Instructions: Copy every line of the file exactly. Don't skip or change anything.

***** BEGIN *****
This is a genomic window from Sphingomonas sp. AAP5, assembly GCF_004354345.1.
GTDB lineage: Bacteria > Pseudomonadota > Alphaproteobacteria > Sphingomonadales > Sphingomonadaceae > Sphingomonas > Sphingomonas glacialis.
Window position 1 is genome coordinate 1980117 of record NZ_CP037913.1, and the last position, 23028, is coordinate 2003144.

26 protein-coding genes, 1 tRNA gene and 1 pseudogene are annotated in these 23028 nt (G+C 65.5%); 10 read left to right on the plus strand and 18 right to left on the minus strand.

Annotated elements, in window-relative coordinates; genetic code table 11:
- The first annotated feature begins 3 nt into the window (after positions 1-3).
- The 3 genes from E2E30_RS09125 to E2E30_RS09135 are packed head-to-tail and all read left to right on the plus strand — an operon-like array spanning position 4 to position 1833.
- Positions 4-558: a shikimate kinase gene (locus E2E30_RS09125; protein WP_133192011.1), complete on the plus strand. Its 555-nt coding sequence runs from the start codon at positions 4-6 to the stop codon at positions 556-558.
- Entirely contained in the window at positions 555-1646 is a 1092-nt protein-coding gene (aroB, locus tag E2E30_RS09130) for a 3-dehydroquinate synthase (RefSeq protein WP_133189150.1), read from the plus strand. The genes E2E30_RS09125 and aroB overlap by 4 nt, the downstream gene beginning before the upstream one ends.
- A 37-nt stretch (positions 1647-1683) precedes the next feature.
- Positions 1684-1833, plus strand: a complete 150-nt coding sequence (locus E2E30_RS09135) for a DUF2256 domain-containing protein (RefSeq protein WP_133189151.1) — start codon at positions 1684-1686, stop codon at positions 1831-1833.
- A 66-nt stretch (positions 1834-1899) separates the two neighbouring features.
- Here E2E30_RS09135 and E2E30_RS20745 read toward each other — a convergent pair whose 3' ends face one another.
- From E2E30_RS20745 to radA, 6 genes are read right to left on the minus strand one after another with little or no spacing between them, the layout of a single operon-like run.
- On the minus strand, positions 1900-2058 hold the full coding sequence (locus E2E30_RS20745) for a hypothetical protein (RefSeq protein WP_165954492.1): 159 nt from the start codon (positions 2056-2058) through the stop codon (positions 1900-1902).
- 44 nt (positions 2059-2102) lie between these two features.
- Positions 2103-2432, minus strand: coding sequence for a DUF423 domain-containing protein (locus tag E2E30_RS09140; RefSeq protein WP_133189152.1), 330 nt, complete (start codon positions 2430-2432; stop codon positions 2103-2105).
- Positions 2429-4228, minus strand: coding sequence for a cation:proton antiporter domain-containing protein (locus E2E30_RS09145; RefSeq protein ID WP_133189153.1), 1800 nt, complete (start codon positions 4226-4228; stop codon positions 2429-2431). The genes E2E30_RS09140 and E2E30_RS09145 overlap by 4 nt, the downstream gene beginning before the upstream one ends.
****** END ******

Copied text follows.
This is a genomic window from Sphingomonas sp. AAP5, assembly GCF_004354345.1.
GTDB lineage: Bacteria > Pseudomonadota > Alphaproteobacteria > Sphingomonadales > Sphingomonadaceae > Sphingomonas > Sphingomonas glacialis.
Window position 1 is genome coordinate 1980117 of record NZ_CP037913.1, and the last position, 23028, is coordinate 2003144.

26 protein-coding genes, 1 tRNA gene and 1 pseudogene are annotated in these 23028 nt (G+C 65.5%); 10 read left to right on the plus strand and 18 right to left on the minus strand.

Annotated elements, in window-relative coordinates; genetic code table 11:
- The first annotated feature begins 3 nt into the window (after positions 1-3).
- The 3 genes from E2E30_RS09125 to E2E30_RS09135 are packed head-to-tail and all read left to right on the plus strand — an operon-like array spanning position 4 to position 1833.
- Positions 4-558: a shikimate kinase gene (locus E2E30_RS09125; protein WP_133192011.1), complete on the plus strand. Its 555-nt coding sequence runs from the start codon at positions 4-6 to the stop codon at positions 556-558.
- Entirely contained in the window at positions 555-1646 is a 1092-nt protein-coding gene (aroB, locus tag E2E30_RS09130) for a 3-dehydroquinate synthase (RefSeq protein WP_133189150.1), read from the plus strand. The genes E2E30_RS09125 and aroB overlap by 4 nt, the downstream gene beginning before the upstream one ends.
- A 37-nt stretch (positions 1647-1683) precedes the next feature.
- Positions 1684-1833, plus strand: a complete 150-nt coding sequence (locus E2E30_RS09135) for a DUF2256 domain-containing protein (RefSeq protein WP_133189151.1) — start codon at positions 1684-1686, stop codon at positions 1831-1833.
- A 66-nt stretch (positions 1834-1899) separates the two neighbouring features.
- Here E2E30_RS09135 and E2E30_RS20745 read toward each other — a convergent pair whose 3' ends face one another.
- From E2E30_RS20745 to radA, 6 genes are read right to left on the minus strand one after another with little or no spacing between them, the layout of a single operon-like run.
- On the minus strand, positions 1900-2058 hold the full coding sequence (locus E2E30_RS20745) for a hypothetical protein (RefSeq protein WP_165954492.1): 159 nt from the start codon (positions 2056-2058) through the stop codon (positions 1900-1902).
- 44 nt (positions 2059-2102) lie between these two features.
- Positions 2103-2432, minus strand: coding sequence for a DUF423 domain-containing protein (locus tag E2E30_RS09140; RefSeq protein WP_133189152.1), 330 nt, complete (start codon positions 2430-2432; stop codon positions 2103-2105).
- Positions 2429-4228, minus strand: coding sequence for a cation:proton antiporter domain-containing protein (locus E2E30_RS09145; RefSeq protein ID WP_133189153.1), 1800 nt, complete (start codon positions 4226-4228; stop codon positions 2429-2431). The genes E2E30_RS09140 and E2E30_RS09145 overlap by 4 nt, the downstream gene beginning before the upstream one ends.